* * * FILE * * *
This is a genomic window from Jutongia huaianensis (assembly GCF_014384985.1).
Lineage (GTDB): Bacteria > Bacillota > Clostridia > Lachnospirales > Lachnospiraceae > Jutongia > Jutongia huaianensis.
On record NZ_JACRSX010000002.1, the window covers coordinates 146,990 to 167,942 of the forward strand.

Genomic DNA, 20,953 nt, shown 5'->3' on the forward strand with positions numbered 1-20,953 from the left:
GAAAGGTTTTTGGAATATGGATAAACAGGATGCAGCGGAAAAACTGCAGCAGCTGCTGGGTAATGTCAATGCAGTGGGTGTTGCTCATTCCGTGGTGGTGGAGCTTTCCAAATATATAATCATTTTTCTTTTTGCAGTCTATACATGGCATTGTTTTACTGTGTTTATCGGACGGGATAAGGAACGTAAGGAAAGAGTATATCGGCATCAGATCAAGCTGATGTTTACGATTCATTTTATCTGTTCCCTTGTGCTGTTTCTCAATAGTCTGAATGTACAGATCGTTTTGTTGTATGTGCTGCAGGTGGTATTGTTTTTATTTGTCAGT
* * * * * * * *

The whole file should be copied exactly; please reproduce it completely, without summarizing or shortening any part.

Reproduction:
This is a genomic window from Jutongia huaianensis (assembly GCF_014384985.1).
Lineage (GTDB): Bacteria > Bacillota > Clostridia > Lachnospirales > Lachnospiraceae > Jutongia > Jutongia huaianensis.
On record NZ_JACRSX010000002.1, the window covers coordinates 146,990 to 167,942 of the forward strand.

Genomic DNA, 20,953 nt, shown 5'->3' on the forward strand with positions numbered 1-20,953 from the left:
GAAAGGTTTTTGGAATATGGATAAACAGGATGCAGCGGAAAAACTGCAGCAGCTGCTGGGTAATGTCAATGCAGTGGGTGTTGCTCATTCCGTGGTGGTGGAGCTTTCCAAATATATAATCATTTTTCTTTTTGCAGTCTATACATGGCATTGTTTTACTGTGTTTATCGGACGGGATAAGGAACGTAAGGAAAGAGTATATCGGCATCAGATCAAGCTGATGTTTACGATTCATTTTATCTGTTCCCTTGTGCTGTTTCTCAATAGTCTGAATGTACAGATCGTTTTGTTGTATGTGCTGCAGGTGGTATTGTTTTTATTTGTCAGT